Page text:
RCS, which Google champions, is a 14-year-old standard. It was created by the GSMA, or GSM Association, in 2008. It does a few things well, like keystroke indicators and better image sharing. Google’s Messages app for Android phones supports it. But then iMessage already does that and more. It took a long time for service providers in the US to get on board with RCS. Overall, there are still gaps.
There are also technological limitations. Inevitable with something firmed up in 2008. RCS doesn’t support multiple devices like iMessage does. Somehow, RCS messages are delivered to an Android phone that has the feature enabled. Not a user or a user’s id, which means they would be available to play on any other Android phone or tablet that you might also be using. Apple’s iMessage lets you have the same conversation on all the compatible devices you own, if you’re signed in with the same iCloud ID, whether it’s an iPhone, iPad, Mac, Apple Watch or iPod Touch.
Too much, but too little?
Over the past 17 years or so, we’ve sampled different Google email services. It all started with Google Talk, residing in Gmail in 2004. This was followed by Hangouts, Google Meet, Duo, Allo, Spaces, Gmail, Google Wave, Buzz, Google+ Messenger, Google Voice and Messages for Android – many of them are simply fallen by the wayside ever since.
For all the RCS conversation, Google might have been well served by its own Hangouts app. He is now preparing for his last hurrah, even as the focus has shifted elsewhere.
The 2013 launch of Hangouts as a modern instant messaging platform with also video calling (long before Zoom arrived on the scene), was not immune to constant tweaks in the years to to come. It was repackaged as Google+ Hangouts, which integrated with chat apps as well as the Hangouts platform. In 2014 and 2015 SMS support was added for Android phones. A critical phase in the history of Google messaging applications.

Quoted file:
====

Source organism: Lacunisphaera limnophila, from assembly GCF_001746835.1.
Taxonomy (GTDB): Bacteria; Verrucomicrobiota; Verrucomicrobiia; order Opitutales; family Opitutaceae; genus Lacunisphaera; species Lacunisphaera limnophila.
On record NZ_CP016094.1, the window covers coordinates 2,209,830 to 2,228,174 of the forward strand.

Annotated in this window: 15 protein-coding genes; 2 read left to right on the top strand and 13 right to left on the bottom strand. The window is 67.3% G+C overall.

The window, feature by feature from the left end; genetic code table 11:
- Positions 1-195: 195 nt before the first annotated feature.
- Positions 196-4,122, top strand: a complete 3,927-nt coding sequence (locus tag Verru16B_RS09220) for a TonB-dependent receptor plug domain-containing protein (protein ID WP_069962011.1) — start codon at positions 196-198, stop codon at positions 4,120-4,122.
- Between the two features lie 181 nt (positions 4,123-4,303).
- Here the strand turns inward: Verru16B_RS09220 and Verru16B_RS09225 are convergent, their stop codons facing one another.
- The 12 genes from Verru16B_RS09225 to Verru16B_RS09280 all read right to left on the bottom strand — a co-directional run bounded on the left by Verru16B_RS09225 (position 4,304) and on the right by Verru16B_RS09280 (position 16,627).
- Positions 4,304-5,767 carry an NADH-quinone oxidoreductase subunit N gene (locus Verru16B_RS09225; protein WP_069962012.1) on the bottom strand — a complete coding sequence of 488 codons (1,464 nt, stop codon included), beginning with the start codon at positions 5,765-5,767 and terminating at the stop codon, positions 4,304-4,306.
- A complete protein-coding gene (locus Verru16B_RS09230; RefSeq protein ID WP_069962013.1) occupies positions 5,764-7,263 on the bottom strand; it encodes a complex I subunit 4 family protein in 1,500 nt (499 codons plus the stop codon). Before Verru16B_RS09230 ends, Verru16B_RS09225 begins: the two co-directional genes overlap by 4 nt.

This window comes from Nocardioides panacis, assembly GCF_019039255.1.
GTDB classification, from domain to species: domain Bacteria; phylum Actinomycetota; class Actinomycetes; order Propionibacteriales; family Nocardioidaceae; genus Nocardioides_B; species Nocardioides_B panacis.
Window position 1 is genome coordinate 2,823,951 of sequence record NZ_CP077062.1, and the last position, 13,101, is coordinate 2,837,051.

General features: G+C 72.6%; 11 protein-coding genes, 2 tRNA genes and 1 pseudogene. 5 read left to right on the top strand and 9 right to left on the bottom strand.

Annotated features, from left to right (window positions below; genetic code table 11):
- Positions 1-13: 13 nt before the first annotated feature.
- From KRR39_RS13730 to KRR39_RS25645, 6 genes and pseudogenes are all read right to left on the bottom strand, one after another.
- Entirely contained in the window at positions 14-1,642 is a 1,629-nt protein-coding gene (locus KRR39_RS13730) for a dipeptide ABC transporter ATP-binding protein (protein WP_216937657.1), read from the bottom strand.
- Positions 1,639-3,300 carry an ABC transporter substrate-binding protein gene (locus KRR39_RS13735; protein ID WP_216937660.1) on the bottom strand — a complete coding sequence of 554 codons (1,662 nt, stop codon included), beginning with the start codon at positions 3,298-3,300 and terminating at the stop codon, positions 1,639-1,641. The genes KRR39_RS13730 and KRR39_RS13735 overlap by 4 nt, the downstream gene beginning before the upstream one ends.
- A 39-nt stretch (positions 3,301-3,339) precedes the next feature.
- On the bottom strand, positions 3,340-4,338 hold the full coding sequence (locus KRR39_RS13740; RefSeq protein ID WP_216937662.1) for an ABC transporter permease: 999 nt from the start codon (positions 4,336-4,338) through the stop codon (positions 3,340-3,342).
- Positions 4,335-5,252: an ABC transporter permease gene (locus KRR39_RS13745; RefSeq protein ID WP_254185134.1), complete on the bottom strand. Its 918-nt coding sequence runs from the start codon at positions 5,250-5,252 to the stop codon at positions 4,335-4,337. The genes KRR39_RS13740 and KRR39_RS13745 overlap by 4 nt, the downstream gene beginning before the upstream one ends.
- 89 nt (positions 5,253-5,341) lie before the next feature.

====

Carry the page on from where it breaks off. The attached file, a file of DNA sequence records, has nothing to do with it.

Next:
It was also cross-platform and could have been the perfect app for Google’s Android platform – texting, instant messaging and video calling all rolled into one. Yet that’s how Google saw it.
In 2016, Hangouts is rebranded as Hangouts Chat, while Hangouts Meet is pushing to make video calls. And a new Allo SMS application, as well as a Duo video call application, are launched. Hello was killed off a few years ago (2018, to be precise) because there wasn’t much enthusiasm for responses to AI-generated pop-up messages. Duo still survives, alongside Meet which is another app that can make video calls. In 2017, Google removed the SMS management option from what was left of Hangouts.
Is the latest generation taking a new approach?
Google is currently developing the portfolio for Google Chat, Meet, Duo, Rooms, and Spaces. In fact, Hangouts is going to be replaced by Chat, although the proverbial sunset march has been a protracted process. Beware, with the exception of Duo, everything else has been integrated into the Gmail app as well. On Android phones, there’s the additional Messages app for texting (and RCS messaging, if your friends are also using Android phones).
Even now, Chat isn’t polished enough to replace Hangouts at all. You can’t select multiple images to share, rich text formatting options aren’t fully there, and there’s no ability to make voice and video calls — although that should change as new updates roll out (this is still not the case for us). In a word, limited functionality. This may change in due course, but these updates are still a long way from making Chat a full app.
And all this before you even consider how Google Chat (the Workplace iteration too, mind you), Meet and Rooms try to be the only platform that works for personal use as well as in an office environment – this will be the competition for Microsoft Teams and Slack, for example.
The reality is that Google finds itself in a dire messaging app situation due to what appears to be haphazard positioning and app development over the years. The question is, even if Google were to focus on one app (be it Chat or any new app) to make a serious bid for the messaging app space, your friends and family would they be rocking? With messengers, habits are hard to break.